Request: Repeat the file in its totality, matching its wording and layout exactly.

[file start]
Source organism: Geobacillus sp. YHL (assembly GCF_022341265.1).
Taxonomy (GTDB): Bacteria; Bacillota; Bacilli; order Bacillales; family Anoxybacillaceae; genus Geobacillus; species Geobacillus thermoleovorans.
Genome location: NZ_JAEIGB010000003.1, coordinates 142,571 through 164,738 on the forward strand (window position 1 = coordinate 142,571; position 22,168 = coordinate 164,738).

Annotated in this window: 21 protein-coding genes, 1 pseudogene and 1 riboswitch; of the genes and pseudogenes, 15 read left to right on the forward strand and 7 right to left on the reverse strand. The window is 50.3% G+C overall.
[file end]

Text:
Source organism: Geobacillus sp. YHL (assembly GCF_022341265.1).
Taxonomy (GTDB): Bacteria; Bacillota; Bacilli; order Bacillales; family Anoxybacillaceae; genus Geobacillus; species Geobacillus thermoleovorans.
Genome location: NZ_JAEIGB010000003.1, coordinates 142,571 through 164,738 on the forward strand (window position 1 = coordinate 142,571; position 22,168 = coordinate 164,738).

Annotated in this window: 21 protein-coding genes, 1 pseudogene and 1 riboswitch; of the genes and pseudogenes, 15 read left to right on the forward strand and 7 right to left on the reverse strand. The window is 50.3% G+C overall.